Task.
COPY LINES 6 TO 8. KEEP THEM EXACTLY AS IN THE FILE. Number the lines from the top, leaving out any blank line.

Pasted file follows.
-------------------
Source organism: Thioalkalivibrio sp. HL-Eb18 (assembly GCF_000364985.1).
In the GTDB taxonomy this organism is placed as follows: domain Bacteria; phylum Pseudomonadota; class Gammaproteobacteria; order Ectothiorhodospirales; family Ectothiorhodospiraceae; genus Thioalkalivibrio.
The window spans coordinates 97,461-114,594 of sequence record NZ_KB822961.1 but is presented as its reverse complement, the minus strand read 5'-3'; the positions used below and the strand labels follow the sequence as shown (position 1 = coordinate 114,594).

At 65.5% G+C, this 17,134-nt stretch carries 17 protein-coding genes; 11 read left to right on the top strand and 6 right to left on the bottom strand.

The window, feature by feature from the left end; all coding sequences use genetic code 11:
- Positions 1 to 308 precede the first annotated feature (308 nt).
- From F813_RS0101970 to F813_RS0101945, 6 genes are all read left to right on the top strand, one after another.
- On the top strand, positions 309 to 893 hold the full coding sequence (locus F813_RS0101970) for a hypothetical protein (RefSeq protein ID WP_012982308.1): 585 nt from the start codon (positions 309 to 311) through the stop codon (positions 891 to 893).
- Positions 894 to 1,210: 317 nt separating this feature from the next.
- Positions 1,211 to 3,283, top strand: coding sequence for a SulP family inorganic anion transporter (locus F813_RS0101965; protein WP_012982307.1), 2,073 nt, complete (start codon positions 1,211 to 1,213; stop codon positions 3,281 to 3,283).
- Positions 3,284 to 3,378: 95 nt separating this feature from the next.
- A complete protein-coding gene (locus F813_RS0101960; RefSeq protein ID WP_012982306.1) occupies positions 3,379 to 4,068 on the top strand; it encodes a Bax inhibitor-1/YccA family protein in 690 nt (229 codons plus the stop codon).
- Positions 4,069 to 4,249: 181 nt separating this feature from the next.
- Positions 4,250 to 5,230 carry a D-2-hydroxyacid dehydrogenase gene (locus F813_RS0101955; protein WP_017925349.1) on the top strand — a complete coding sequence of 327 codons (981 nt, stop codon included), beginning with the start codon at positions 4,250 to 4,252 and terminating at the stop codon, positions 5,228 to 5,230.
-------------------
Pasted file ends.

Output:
- Positions 1 to 308 precede the first annotated feature (308 nt).
- From F813_RS0101970 to F813_RS0101945, 6 genes are all read left to right on the top strand, one after another.
- On the top strand, positions 309 to 893 hold the full coding sequence (locus F813_RS0101970) for a hypothetical protein (RefSeq protein ID WP_012982308.1): 585 nt from the start codon (positions 309 to 311) through the stop codon (positions 891 to 893).